Memory Leak with BUTTON_SetText() and WM_SetCallback()

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    • Memory Leak with BUTTON_SetText() and WM_SetCallback()

      I have been running an application using EMWin for a while. A client discovered that some of the screen elements began disappearing after running for around 2 months. I have isolated this to what appears to be a memory leak in EmWin. I am periodically monitoring the used memory in emwin and printing it out.

      I have observed a few things.
      1) removing

      C Source Code

      1. WM_SetCallback(checkbox, button_callback);
      eliminates the memory leak.
      2) removing

      Source Code

      1. BUTTON_SetText(checkbox, "this is a test");


      also eliminates the memory leak.

      Any thoughts on this would be appreciated. I have attached a good portion of a test main that I have been using. I did not include all of it as it is specific to the custom hardware I am using.

      The behavior is as follows:

      • A button is created with the text "this is a test" with a green background.
      • Wait 1 second.
      • The button is deleted.
      • Wait 1 second.
      • Repeat.


      The memory usage is periodically printed. When either 1) or 2) above are done, the memory usage stabilizes. When they are both present, the memory slowly grows. After a point it grows so large that the elements no longer get drawn on the screen.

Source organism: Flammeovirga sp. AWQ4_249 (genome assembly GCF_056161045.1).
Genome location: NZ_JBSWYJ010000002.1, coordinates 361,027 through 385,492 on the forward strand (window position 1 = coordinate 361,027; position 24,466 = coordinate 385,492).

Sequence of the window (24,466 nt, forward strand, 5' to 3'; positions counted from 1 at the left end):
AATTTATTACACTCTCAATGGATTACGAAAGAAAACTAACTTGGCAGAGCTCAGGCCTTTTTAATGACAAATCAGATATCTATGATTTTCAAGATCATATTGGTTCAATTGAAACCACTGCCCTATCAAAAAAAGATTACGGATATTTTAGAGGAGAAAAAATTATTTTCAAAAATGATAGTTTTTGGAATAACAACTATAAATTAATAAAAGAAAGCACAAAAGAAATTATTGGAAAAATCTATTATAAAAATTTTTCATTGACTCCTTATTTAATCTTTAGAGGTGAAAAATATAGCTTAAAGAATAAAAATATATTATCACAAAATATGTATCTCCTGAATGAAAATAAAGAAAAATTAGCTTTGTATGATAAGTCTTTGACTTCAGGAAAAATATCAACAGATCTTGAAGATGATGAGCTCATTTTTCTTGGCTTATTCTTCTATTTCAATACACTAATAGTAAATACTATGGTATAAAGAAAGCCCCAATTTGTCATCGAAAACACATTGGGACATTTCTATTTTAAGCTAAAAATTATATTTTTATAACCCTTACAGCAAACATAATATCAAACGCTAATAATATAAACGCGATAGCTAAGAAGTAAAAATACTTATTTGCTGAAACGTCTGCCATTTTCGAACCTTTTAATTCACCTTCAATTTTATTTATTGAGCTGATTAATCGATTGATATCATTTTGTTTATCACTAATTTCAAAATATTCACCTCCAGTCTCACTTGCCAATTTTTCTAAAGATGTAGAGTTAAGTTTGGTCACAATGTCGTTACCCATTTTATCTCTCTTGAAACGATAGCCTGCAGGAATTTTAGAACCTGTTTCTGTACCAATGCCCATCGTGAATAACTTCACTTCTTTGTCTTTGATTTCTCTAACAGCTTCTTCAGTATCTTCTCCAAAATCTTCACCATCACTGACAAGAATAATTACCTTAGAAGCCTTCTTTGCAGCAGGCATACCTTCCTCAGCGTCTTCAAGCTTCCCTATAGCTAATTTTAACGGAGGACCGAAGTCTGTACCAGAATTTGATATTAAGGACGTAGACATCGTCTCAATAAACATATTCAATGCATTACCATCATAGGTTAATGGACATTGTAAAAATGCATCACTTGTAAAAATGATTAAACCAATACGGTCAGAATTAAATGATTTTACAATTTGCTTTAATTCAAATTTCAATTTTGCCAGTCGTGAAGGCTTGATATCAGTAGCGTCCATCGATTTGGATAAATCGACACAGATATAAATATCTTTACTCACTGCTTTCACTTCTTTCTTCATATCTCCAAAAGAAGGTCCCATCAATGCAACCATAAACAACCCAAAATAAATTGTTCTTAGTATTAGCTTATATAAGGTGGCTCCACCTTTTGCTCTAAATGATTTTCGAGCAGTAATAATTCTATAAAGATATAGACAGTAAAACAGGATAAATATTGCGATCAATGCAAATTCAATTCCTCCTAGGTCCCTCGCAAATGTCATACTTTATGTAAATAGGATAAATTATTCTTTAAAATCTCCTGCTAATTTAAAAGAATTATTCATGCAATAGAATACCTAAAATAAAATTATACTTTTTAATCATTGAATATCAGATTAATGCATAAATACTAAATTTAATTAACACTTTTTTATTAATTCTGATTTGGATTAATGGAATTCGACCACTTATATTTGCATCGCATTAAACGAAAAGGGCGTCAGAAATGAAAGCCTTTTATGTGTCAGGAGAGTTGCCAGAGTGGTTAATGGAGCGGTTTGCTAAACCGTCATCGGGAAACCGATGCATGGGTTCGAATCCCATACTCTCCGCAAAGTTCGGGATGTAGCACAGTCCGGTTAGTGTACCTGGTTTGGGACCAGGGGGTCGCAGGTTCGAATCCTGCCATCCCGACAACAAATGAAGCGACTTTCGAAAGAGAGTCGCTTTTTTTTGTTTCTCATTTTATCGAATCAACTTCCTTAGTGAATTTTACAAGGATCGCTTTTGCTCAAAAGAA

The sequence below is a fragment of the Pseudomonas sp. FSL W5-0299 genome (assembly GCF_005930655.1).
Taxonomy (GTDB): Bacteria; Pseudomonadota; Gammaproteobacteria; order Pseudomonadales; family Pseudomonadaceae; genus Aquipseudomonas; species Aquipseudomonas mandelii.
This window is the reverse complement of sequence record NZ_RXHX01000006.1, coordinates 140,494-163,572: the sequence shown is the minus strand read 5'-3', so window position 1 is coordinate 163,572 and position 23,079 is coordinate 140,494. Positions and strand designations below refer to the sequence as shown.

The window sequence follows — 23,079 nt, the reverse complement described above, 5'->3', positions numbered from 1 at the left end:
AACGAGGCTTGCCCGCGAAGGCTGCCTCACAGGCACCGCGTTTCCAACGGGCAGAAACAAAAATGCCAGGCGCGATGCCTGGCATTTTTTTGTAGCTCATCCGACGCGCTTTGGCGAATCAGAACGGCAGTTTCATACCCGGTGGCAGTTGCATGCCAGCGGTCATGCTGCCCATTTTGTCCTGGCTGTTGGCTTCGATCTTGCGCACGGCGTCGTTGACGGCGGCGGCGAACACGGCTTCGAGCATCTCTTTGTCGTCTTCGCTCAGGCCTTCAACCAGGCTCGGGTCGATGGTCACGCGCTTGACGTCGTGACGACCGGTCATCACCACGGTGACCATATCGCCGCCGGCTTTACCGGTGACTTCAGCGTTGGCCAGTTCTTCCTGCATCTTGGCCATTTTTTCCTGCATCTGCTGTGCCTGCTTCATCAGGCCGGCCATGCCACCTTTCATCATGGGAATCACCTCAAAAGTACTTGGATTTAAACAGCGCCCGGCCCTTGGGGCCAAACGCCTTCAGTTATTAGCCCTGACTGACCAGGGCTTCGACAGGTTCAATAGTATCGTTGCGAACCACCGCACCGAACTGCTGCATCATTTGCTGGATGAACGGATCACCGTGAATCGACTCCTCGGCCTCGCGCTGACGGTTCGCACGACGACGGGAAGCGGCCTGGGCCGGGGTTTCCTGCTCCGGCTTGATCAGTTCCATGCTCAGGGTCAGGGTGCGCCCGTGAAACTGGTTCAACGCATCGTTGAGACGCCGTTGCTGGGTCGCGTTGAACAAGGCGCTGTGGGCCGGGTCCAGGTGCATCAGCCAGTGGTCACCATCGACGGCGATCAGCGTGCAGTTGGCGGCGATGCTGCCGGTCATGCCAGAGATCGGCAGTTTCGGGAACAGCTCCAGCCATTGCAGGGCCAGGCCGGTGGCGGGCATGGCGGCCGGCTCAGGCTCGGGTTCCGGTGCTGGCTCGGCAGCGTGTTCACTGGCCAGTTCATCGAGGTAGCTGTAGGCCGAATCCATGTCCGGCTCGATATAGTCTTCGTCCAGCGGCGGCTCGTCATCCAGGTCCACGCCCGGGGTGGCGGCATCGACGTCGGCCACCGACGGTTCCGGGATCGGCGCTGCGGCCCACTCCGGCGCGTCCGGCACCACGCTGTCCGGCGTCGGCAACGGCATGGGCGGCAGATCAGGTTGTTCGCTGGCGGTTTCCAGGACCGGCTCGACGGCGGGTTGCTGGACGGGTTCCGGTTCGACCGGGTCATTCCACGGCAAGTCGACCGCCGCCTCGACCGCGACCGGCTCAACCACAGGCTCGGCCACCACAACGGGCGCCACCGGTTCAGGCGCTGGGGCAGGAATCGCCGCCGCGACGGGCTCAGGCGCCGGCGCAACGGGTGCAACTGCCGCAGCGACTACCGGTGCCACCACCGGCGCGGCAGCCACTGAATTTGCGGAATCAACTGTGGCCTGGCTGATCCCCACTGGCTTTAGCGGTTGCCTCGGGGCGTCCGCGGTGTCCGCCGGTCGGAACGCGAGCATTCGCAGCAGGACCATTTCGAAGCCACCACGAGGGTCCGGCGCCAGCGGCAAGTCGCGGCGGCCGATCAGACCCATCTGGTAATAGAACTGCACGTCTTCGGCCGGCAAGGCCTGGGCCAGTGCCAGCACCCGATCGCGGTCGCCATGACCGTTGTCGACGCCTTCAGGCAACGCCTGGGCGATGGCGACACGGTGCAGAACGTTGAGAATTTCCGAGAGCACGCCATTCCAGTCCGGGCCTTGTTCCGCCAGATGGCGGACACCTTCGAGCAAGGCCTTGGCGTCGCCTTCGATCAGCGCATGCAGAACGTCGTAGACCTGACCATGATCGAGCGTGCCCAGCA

I am using emwin v5.32.

      C Source Code

      1. static void window_callback(WM_MESSAGE* pMsg)
      2. {
      3. WM_DefaultProc(pMsg);
      4. }
      5. static void button_callback(WM_MESSAGE* pMsg)
      6. {
      7. BUTTON_Callback(pMsg);
      8. }
      9. static GUI_HWIN _hWnd = 0;
      10. static BUTTON_Handle checkbox;
      11. bool window_created = false;
      12. void CreateWindow()
      13. {
      14. _hWnd = WM_CreateWindow(0, 0, 100, 100, WM_CF_MEMDEV|WM_CF_SHOW, window_callback, NULL);
      15. checkbox = BUTTON_CreateEx(0, 0, 100, 100, _hWnd, WM_CF_MEMDEV|WM_CF_SHOW, 0, widget_id++);
      16. WM_SetCallback(checkbox, button_callback);
      17. BUTTON_SetText(checkbox, "this is a test");
      18. window_created = true;
      19. }
      20. void DestroyWindow()
      21. {
      22. BUTTON_SetText(checkbox, NULL);
      23. WM_SetCallback(checkbox, NULL);
      24. WM_DeleteWindow(_hWnd);
      25. window_created = false;
      26. }
      27. int main()
      28. {
      29. // init system
      30. // init external ram
      31. // init lcd
      32. // init touch
      33. // init emwin
      34. // init timers
      35. while(1)
      36. {
      37. if(print_timer.read_ms() > 100)
      38. {
      39. printf("%ld\r\n", GUI_ALLOC_GetNumUsedBytes());
      40. print_timer.reset();
      41. }
      42. if(change_timer.read_ms() > 1000)
      43. {
      44. if(window_created)
      45. {
      46. DestroyWindow();
      47. }
      48. else
      49. {
      50. CreateWindow();
      51. }
      52. change_timer.reset();
      53. }
      54. // Get touch input
      55. GUI_TOUCH_StoreStateEx(&_touchState);
      56. WM_Exec();
      57. wait_ms(10);
      58. }
      59. }
      Display All

      Thanks for the help,
      Eddie

      The post was edited 2 times, last by eddie.hunckler ().